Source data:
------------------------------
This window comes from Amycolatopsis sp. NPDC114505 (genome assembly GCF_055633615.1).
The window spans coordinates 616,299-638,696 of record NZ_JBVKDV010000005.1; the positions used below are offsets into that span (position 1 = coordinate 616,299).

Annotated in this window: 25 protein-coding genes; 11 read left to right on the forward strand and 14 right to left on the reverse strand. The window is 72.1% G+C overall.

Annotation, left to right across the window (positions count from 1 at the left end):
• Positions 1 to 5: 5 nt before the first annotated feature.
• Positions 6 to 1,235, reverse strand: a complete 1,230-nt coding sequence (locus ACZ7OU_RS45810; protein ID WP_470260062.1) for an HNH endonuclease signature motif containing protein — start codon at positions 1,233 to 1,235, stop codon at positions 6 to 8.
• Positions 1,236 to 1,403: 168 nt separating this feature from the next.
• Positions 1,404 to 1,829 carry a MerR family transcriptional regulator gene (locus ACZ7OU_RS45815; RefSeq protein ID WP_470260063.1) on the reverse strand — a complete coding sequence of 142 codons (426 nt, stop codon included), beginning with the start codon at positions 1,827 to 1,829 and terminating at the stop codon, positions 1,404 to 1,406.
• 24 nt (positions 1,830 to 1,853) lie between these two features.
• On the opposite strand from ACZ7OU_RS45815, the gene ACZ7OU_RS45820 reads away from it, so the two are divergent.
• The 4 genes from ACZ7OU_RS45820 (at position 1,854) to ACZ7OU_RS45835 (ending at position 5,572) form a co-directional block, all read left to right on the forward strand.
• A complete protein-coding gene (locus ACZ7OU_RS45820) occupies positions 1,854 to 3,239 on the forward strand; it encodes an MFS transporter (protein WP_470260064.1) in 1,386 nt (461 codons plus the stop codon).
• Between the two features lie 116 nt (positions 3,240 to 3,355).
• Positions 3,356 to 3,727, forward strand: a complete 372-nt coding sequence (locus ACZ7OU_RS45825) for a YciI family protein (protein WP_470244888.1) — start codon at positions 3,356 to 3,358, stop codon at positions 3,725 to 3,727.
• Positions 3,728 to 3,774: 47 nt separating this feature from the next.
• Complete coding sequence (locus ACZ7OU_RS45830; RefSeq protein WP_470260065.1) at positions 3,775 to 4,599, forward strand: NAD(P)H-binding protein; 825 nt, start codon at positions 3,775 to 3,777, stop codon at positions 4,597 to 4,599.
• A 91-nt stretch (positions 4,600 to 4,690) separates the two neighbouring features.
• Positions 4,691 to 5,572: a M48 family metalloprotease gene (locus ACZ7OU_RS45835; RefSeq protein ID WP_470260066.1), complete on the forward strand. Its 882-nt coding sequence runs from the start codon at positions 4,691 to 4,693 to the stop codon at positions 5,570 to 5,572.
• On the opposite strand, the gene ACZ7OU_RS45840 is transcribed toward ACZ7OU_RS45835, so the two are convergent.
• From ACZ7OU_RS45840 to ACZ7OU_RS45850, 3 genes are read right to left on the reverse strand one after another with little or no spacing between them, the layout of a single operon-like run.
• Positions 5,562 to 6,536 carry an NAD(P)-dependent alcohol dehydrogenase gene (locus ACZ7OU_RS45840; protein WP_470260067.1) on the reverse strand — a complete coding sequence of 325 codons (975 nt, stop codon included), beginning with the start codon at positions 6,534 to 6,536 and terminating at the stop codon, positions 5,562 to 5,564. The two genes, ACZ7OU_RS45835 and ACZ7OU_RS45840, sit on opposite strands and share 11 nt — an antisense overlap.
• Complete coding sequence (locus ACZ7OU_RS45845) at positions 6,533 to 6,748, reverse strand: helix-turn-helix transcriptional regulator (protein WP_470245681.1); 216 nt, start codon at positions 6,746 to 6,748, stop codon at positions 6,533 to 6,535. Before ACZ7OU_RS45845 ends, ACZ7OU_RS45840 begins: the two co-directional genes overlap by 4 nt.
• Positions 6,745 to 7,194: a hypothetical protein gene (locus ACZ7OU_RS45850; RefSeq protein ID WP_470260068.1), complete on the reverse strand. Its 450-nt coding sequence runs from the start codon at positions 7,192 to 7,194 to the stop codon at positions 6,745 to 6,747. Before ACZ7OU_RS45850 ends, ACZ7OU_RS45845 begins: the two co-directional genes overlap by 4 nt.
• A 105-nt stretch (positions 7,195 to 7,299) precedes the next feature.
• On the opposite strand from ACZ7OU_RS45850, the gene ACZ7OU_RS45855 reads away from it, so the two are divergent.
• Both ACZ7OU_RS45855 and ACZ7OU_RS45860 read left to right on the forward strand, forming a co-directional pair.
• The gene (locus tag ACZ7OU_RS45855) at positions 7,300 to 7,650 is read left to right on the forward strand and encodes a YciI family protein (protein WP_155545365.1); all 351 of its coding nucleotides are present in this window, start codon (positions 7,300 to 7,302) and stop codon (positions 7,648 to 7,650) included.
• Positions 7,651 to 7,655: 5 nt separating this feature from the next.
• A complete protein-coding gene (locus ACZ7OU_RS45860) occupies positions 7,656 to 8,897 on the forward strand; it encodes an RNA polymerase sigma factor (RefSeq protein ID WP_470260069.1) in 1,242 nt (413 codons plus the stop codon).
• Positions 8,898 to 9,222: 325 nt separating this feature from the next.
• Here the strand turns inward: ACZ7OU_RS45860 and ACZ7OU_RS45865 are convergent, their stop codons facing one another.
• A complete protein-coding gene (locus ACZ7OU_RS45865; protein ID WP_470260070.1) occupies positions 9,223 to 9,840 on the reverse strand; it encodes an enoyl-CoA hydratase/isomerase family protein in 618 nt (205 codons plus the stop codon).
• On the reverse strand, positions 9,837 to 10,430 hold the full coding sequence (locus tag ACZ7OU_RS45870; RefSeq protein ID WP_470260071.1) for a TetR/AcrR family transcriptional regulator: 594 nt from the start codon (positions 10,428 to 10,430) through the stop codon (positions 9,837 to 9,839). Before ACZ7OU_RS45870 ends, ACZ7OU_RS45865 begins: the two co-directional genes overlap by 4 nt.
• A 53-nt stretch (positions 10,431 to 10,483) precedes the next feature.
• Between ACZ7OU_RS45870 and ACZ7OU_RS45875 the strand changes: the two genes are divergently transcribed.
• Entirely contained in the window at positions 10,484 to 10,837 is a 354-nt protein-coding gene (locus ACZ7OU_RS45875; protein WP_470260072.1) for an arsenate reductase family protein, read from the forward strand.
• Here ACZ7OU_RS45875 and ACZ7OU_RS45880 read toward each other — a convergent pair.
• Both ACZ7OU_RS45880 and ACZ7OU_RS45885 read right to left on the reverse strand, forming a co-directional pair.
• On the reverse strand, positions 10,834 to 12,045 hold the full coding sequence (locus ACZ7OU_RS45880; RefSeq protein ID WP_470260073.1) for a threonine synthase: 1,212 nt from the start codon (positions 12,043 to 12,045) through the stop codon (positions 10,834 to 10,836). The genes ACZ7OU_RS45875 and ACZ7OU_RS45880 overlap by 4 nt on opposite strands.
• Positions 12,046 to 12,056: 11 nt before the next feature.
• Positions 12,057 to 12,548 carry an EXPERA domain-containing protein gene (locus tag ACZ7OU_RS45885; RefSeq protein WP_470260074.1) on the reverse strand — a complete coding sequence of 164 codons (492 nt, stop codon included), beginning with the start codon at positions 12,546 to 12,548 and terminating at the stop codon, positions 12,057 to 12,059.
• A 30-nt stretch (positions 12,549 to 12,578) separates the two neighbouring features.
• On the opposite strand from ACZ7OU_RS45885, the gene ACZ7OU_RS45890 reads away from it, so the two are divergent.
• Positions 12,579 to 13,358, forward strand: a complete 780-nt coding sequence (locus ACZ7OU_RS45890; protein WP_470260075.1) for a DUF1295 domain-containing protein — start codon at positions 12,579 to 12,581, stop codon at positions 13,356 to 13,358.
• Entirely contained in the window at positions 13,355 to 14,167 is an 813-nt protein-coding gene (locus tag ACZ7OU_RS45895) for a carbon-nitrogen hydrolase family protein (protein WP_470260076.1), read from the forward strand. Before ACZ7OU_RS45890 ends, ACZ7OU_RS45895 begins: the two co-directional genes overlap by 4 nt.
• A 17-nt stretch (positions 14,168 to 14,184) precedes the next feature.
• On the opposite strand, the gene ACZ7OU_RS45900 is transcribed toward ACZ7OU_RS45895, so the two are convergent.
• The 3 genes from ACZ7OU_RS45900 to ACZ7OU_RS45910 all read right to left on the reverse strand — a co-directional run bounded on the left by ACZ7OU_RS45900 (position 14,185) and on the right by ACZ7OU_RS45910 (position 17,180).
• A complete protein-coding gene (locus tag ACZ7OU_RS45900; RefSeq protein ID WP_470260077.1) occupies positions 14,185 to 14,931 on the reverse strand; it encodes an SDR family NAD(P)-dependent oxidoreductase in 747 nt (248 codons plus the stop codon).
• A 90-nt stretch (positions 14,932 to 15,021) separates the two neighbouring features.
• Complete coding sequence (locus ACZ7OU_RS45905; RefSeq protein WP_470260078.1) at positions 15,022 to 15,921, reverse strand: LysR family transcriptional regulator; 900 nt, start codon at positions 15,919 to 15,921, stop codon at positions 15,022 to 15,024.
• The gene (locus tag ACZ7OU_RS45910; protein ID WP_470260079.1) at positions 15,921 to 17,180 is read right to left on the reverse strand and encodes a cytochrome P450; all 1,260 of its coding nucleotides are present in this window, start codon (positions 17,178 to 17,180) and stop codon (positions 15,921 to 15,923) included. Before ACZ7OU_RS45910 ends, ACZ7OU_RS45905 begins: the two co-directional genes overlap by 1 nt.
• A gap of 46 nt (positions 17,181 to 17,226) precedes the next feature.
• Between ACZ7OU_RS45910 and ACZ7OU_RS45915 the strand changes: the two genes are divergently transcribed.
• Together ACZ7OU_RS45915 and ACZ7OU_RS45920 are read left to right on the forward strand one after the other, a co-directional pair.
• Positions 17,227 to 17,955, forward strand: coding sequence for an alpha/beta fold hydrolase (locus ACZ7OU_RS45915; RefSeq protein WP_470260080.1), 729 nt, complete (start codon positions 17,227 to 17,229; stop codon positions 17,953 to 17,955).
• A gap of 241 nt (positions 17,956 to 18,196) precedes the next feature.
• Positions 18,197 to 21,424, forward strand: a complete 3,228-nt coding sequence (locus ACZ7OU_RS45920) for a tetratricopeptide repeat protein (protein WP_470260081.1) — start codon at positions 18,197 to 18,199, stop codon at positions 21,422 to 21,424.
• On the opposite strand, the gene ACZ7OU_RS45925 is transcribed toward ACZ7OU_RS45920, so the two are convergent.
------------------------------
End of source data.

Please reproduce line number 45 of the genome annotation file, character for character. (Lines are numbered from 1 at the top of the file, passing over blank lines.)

• Entirely contained in the window at positions 13,355 to 14,167 is an 813-nt protein-coding gene (locus tag ACZ7OU_RS45895) for a carbon-nitrogen hydrolase family protein (protein WP_470260076.1), read from the forward strand. Before ACZ7OU_RS45890 ends, ACZ7OU_RS45895 begins: the two co-directional genes overlap by 4 nt.